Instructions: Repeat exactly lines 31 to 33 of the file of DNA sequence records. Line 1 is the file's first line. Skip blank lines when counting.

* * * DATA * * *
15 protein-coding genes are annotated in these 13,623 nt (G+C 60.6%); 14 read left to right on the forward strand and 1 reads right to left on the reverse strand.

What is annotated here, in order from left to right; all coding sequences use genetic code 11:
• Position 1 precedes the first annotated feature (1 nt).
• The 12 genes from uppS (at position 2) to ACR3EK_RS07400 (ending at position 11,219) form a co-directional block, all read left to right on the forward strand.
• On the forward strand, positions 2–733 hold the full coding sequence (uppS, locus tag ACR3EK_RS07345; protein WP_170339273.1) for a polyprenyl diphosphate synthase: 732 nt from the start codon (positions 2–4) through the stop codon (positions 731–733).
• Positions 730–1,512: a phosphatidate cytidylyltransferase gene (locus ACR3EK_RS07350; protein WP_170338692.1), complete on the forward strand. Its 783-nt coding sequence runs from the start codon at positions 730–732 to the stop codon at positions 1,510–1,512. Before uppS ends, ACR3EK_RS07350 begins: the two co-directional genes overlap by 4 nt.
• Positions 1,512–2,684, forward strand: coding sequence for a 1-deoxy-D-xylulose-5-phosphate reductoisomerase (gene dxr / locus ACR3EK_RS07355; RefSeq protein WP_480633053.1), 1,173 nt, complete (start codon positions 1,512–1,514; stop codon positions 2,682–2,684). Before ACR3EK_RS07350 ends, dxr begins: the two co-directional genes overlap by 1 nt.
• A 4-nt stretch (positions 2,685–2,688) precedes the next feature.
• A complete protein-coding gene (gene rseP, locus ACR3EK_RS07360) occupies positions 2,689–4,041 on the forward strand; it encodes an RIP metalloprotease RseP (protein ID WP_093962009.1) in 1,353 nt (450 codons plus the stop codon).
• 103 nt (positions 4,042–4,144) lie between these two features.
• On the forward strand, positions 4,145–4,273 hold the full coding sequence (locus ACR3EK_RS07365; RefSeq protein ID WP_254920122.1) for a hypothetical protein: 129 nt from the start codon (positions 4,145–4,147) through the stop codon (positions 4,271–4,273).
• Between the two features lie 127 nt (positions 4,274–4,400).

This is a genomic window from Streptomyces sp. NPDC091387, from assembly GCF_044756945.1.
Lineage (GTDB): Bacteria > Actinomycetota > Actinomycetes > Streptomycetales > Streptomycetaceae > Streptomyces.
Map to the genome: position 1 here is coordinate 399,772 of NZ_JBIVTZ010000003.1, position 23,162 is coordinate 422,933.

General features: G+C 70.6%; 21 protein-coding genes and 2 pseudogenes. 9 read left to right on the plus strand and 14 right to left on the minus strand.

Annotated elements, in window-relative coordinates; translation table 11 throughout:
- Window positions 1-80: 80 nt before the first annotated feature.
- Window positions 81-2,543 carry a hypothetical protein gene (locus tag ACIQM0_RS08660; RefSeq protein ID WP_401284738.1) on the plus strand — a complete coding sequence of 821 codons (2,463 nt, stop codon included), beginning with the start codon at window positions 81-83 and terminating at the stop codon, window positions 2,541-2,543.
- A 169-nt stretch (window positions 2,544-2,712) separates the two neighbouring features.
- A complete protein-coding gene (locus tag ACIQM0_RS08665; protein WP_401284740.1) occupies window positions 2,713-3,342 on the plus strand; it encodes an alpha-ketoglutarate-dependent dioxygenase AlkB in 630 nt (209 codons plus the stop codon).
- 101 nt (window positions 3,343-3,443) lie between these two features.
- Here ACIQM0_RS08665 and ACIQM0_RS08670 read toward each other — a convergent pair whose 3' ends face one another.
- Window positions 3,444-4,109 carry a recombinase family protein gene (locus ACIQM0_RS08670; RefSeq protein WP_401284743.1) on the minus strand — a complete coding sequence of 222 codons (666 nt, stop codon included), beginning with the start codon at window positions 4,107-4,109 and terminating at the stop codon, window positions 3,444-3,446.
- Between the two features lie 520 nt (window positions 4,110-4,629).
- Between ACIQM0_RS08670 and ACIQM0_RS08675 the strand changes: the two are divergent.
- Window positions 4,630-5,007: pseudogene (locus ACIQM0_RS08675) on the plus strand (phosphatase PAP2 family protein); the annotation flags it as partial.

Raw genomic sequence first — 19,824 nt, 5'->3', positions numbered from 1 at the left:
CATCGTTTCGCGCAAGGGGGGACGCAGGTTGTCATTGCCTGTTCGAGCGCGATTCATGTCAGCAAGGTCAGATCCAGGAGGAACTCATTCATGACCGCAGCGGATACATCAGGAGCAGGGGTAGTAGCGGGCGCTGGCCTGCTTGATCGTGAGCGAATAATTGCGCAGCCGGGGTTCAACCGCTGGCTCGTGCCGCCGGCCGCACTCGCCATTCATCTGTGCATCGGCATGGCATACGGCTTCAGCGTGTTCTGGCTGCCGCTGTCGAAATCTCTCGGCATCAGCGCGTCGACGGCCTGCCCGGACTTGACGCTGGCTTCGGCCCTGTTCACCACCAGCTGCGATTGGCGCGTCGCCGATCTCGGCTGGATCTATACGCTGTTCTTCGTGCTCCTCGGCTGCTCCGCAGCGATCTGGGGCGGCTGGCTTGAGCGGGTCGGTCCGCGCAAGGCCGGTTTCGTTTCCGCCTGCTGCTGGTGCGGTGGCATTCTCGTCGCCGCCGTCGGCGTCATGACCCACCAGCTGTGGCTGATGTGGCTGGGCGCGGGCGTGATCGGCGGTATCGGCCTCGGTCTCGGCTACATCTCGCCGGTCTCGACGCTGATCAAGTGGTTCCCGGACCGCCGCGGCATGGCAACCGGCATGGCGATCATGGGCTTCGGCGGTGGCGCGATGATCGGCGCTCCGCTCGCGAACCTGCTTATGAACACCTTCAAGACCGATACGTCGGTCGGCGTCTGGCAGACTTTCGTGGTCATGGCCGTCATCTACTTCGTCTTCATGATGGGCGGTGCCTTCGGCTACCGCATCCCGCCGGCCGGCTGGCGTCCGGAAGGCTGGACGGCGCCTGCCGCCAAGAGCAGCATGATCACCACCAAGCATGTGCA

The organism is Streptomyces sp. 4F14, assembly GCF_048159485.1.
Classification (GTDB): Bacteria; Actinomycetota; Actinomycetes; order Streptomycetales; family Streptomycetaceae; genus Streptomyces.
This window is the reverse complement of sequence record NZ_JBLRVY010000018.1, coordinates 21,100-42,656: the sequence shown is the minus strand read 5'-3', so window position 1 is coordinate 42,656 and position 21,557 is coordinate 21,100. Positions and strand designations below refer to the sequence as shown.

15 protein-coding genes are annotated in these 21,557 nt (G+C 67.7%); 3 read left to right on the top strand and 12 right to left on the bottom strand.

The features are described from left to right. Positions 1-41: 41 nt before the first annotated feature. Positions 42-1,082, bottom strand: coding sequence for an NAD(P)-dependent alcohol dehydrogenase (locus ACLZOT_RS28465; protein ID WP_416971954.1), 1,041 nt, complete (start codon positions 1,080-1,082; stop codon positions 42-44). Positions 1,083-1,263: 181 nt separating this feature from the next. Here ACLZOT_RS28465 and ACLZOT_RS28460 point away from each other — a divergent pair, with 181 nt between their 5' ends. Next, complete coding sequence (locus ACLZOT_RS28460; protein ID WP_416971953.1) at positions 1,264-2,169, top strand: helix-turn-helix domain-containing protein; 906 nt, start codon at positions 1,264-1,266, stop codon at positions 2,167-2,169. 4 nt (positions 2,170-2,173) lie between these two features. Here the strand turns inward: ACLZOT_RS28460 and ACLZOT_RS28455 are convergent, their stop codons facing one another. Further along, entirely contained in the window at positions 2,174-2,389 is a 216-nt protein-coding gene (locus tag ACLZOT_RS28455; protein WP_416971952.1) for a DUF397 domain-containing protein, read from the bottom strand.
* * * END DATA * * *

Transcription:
Classification (GTDB): Bacteria; Actinomycetota; Actinomycetes; order Streptomycetales; family Streptomycetaceae; genus Streptomyces.
This window is the reverse complement of sequence record NZ_JBLRVY010000018.1, coordinates 21,100-42,656: the sequence shown is the minus strand read 5'-3', so window position 1 is coordinate 42,656 and position 21,557 is coordinate 21,100. Positions and strand designations below refer to the sequence as shown.

15 protein-coding genes are annotated in these 21,557 nt (G+C 67.7%); 3 read left to right on the top strand and 12 right to left on the bottom strand.